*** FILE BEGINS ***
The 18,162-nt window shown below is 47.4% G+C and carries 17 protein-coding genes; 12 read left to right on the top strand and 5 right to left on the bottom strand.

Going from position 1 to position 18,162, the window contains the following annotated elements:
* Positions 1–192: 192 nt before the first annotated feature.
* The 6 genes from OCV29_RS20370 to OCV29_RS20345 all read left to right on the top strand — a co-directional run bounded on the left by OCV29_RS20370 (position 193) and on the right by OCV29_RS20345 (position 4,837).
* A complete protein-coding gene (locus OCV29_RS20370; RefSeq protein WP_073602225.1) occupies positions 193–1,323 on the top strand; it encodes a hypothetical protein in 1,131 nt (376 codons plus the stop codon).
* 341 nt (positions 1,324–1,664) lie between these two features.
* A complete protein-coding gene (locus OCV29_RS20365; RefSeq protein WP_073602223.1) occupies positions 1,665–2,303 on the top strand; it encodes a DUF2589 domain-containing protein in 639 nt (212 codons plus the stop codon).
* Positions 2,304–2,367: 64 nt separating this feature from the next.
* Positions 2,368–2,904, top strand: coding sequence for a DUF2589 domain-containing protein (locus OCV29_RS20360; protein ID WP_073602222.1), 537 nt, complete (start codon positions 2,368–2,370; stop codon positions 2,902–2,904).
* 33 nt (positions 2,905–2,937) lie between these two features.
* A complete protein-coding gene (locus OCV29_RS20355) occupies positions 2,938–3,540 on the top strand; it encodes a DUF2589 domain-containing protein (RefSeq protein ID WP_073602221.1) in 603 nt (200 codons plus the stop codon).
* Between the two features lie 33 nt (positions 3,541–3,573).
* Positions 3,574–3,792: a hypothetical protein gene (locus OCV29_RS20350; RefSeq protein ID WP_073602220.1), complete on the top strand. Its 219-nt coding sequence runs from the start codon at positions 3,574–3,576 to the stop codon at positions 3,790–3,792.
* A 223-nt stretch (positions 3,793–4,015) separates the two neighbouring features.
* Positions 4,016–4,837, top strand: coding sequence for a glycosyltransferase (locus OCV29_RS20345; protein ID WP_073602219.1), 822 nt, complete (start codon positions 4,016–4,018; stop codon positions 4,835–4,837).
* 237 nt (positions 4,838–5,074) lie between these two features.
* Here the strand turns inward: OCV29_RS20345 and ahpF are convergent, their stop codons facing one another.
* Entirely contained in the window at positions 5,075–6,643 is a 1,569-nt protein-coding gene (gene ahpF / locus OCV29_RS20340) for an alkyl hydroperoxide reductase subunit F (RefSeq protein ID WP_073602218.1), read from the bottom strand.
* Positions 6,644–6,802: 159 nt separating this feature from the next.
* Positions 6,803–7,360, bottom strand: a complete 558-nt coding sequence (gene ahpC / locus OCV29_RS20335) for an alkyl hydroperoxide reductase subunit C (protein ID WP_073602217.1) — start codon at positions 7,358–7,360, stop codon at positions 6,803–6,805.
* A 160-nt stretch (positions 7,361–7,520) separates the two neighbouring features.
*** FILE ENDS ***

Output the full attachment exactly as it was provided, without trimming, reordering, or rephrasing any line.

The 18,162-nt window shown below is 47.4% G+C and carries 17 protein-coding genes; 12 read left to right on the top strand and 5 right to left on the bottom strand.

Going from position 1 to position 18,162, the window contains the following annotated elements:
* Positions 1–192: 192 nt before the first annotated feature.
* The 6 genes from OCV29_RS20370 to OCV29_RS20345 all read left to right on the top strand — a co-directional run bounded on the left by OCV29_RS20370 (position 193) and on the right by OCV29_RS20345 (position 4,837).
* A complete protein-coding gene (locus OCV29_RS20370; RefSeq protein WP_073602225.1) occupies positions 193–1,323 on the top strand; it encodes a hypothetical protein in 1,131 nt (376 codons plus the stop codon).
* 341 nt (positions 1,324–1,664) lie between these two features.
* A complete protein-coding gene (locus OCV29_RS20365; RefSeq protein WP_073602223.1) occupies positions 1,665–2,303 on the top strand; it encodes a DUF2589 domain-containing protein in 639 nt (212 codons plus the stop codon).
* Positions 2,304–2,367: 64 nt separating this feature from the next.
* Positions 2,368–2,904, top strand: coding sequence for a DUF2589 domain-containing protein (locus OCV29_RS20360; protein ID WP_073602222.1), 537 nt, complete (start codon positions 2,368–2,370; stop codon positions 2,902–2,904).
* 33 nt (positions 2,905–2,937) lie between these two features.
* A complete protein-coding gene (locus OCV29_RS20355) occupies positions 2,938–3,540 on the top strand; it encodes a DUF2589 domain-containing protein (RefSeq protein ID WP_073602221.1) in 603 nt (200 codons plus the stop codon).
* Between the two features lie 33 nt (positions 3,541–3,573).
* Positions 3,574–3,792: a hypothetical protein gene (locus OCV29_RS20350; RefSeq protein ID WP_073602220.1), complete on the top strand. Its 219-nt coding sequence runs from the start codon at positions 3,574–3,576 to the stop codon at positions 3,790–3,792.
* A 223-nt stretch (positions 3,793–4,015) separates the two neighbouring features.
* Positions 4,016–4,837, top strand: coding sequence for a glycosyltransferase (locus OCV29_RS20345; protein ID WP_073602219.1), 822 nt, complete (start codon positions 4,016–4,018; stop codon positions 4,835–4,837).
* 237 nt (positions 4,838–5,074) lie between these two features.
* Here the strand turns inward: OCV29_RS20345 and ahpF are convergent, their stop codons facing one another.
* Entirely contained in the window at positions 5,075–6,643 is a 1,569-nt protein-coding gene (gene ahpF / locus OCV29_RS20340) for an alkyl hydroperoxide reductase subunit F (RefSeq protein ID WP_073602218.1), read from the bottom strand.
* Positions 6,644–6,802: 159 nt separating this feature from the next.
* Positions 6,803–7,360, bottom strand: a complete 558-nt coding sequence (gene ahpC / locus OCV29_RS20335) for an alkyl hydroperoxide reductase subunit C (protein ID WP_073602217.1) — start codon at positions 7,358–7,360, stop codon at positions 6,803–6,805.
* A 160-nt stretch (positions 7,361–7,520) separates the two neighbouring features.